Unnecessary adjournments in civil cases were a significant issue in the Indian legal system. An adjournment is the suspension or postponement of court proceedings to a later date. While adjournments are sometimes necessary due to legitimate reasons such as the illness of a party or their advocate, gathering additional evidence, or addressing unforeseen circumstances, frequent and unnecessary adjournments can lead to delays in justice and clog the judicial system.
There are several reasons why unnecessary adjournments occur in civil cases:
- Overburdened Courts: The Indian judicial system faces a massive backlog of cases, leading to overburdened courts and limited availability of judges. This situation often results in difficulty scheduling hearings, leading to multiple adjournments.
- Lack of Preparation: Some advocates or litigants may request adjournments because they are not adequately prepared for the hearing, need more time to gather evidence, or have not completed necessary paperwork.
- Tactical Maneuvers: In some instances, parties may seek adjournments strategically to delay the resolution of a case, hoping for a more favorable situation in the future.
- Absent Parties/Witnesses: Cases can get adjourned if a key party or witness is absent on the scheduled hearing date, leading to delays.
- Legal Formalities and Technicalities: Delays may occur due to the need to address technicalities, procedural issues, or pending legal formalities.
- Interlocutory Applications: Frequent interlocutory applications (applications made during the course of the main case) can lead to multiple adjournments.
- Continuance Culture: In some instances, courts may grant adjournments too readily, which reinforces a culture of seeking unnecessary adjournments.
The unnecessary adjournments contribute to the already overloaded backlog of cases in Indian courts and can lead to significant delays in the dispensation of justice. Delayed justice not only affects the parties involved in a case but also erodes public confidence in the legal system.
To address this issue, the judiciary has been making efforts to promote efficient case management, encourage strict adherence to timelines, and discourage unnecessary adjournments. Additionally, the use of technology to manage cases and the appointment of more judges to reduce the workload on existing ones have been some of the measures considered to address this problem.
Code of Civil Procedure prohibits unnecessary adjournments
Code of Civil Procedure (CPC) in India does indeed address the issue of unnecessary adjournments in civil cases. The CPC is a comprehensive legislation that governs the procedure for filing and adjudicating civil cases in India. While the CPC recognizes the necessity of adjournments in certain situations, it also lays down provisions to discourage and prohibit unnecessary adjournments to ensure expeditious and fair disposal of cases. Let’s take a look at some relevant provisions in the CPC that deal with this matter:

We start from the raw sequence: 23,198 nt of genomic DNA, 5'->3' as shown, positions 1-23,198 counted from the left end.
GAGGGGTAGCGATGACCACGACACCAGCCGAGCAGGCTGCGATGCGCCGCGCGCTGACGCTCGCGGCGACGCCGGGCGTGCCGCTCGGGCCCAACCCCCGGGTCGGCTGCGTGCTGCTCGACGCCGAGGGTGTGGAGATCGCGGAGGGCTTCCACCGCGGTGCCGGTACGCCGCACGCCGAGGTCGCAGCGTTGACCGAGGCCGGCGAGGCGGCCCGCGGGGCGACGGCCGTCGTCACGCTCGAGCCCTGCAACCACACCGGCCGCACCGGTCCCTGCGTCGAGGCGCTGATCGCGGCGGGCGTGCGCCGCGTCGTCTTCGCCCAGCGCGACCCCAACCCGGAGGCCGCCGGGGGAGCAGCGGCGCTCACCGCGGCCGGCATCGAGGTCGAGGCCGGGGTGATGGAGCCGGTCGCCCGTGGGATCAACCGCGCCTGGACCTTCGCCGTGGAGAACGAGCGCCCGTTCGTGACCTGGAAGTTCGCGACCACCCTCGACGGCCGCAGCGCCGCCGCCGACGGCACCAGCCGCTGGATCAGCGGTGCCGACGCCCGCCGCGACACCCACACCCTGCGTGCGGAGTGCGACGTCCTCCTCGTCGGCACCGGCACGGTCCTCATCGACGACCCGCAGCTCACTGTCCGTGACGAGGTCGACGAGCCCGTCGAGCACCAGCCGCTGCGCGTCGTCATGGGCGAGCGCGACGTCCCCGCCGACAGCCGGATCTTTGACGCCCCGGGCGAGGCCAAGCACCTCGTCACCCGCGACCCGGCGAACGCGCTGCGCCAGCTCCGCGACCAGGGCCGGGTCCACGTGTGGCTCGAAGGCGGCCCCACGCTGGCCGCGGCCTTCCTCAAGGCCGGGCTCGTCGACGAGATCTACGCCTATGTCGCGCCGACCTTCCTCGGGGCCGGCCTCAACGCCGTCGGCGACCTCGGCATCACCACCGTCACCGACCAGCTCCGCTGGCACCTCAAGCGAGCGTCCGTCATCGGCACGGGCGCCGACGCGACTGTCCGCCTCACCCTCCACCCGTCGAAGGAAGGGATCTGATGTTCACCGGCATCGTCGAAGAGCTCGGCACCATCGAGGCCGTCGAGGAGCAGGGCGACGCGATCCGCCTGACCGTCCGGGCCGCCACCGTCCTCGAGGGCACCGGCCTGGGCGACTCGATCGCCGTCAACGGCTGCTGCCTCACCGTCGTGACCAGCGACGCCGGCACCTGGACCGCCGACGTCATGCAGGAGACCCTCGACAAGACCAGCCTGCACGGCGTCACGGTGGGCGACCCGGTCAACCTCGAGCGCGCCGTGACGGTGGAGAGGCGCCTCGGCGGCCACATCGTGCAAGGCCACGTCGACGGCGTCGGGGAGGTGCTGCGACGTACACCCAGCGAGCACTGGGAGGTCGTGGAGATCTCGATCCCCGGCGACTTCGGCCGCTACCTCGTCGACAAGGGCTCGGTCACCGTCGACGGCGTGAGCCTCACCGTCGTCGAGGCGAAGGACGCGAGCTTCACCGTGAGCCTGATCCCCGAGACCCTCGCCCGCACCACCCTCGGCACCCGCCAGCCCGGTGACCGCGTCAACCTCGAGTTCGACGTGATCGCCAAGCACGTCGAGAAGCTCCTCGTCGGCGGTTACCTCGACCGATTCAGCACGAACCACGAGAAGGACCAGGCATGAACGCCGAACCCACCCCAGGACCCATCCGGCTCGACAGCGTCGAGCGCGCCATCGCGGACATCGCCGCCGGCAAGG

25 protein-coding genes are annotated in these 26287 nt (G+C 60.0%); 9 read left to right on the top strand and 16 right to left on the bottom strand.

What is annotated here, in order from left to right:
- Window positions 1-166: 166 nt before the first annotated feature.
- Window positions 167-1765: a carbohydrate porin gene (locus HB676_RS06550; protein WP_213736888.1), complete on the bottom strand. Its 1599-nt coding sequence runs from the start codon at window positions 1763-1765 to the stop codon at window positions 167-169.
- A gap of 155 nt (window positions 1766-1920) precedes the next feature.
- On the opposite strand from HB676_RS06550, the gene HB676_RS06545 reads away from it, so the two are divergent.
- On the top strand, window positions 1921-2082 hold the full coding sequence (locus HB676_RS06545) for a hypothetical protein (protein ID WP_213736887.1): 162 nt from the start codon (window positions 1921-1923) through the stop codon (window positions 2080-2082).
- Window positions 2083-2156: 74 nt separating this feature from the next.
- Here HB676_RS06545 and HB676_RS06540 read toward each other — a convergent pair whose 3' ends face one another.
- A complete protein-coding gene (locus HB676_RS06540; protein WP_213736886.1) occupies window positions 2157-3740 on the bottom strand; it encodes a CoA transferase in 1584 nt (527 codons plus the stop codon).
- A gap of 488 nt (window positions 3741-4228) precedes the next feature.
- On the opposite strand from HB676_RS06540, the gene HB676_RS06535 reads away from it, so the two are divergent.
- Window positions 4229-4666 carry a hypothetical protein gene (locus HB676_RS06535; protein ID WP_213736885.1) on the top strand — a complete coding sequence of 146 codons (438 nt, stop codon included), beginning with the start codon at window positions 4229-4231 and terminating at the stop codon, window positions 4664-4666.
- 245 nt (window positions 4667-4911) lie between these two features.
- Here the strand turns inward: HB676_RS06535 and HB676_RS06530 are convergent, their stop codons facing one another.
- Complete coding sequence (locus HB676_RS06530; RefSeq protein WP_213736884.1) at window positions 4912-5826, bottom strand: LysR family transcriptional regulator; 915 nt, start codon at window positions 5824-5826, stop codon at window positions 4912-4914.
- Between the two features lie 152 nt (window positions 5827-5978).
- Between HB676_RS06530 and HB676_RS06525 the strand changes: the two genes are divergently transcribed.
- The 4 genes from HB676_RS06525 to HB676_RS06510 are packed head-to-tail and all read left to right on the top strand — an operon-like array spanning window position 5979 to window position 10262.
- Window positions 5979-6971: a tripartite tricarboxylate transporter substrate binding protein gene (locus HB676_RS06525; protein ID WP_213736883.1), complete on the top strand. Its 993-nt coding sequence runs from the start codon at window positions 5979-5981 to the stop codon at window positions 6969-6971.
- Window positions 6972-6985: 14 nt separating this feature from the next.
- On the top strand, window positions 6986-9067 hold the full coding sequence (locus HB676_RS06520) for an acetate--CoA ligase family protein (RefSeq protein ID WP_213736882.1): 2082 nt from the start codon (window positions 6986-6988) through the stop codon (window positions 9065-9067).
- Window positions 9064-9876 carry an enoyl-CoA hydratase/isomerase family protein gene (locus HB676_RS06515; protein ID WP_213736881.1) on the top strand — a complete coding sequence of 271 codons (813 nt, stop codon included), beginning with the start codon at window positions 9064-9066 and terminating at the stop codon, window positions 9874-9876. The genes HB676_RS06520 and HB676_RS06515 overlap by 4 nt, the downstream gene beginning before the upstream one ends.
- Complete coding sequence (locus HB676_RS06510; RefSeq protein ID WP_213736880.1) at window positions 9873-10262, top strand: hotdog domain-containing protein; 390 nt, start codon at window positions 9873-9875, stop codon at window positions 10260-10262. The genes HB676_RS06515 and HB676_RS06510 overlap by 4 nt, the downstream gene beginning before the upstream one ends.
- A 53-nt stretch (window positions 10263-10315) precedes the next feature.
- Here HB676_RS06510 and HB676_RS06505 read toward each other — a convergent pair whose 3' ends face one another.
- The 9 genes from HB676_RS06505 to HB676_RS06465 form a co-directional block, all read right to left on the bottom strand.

- Section 35A: This section was inserted in the CPC to impose costs for adjournments. It allows the court to impose “exemplary costs” for seeking adjournments without reasonable cause. The objective is to discourage parties from seeking frequent adjournments without valid reasons.
- Section 151: This is a general provision in the CPC that empowers the court to take any action necessary to do justice and to prevent abuse of the court’s process. Courts can use this section to regulate the grant of adjournments and prevent unnecessary delays.
- Order XVII: This order specifically deals with adjournments. It sets out guidelines for granting or refusing adjournments and provides directions to manage the process efficiently. The court can refuse an adjournment if it appears that the application for the adjournment is made with the intention of delaying the proceedings.
- Order VIII Rule 1: This rule pertains to the filing of written statements by the defendants. It requires the defendant to file the written statement within 30 days from the date of service of summons. Failure to do so can result in the defendant being barred from making any further defense unless the court allows sufficient cause for the delay.
- Order XI: This order deals with the discovery and inspection of documents. It outlines the process for parties to disclose and inspect relevant documents. Delays in complying with these provisions can be discouraged by imposing costs or penalties.
It’s important to note that while the CPC contains provisions to curb unnecessary adjournments, their effective implementation relies on the diligence of judges, lawyers, and all parties involved in the litigation process. Frequent use of these provisions can help reduce unnecessary delays and clear the backlog of cases in the Indian judicial system.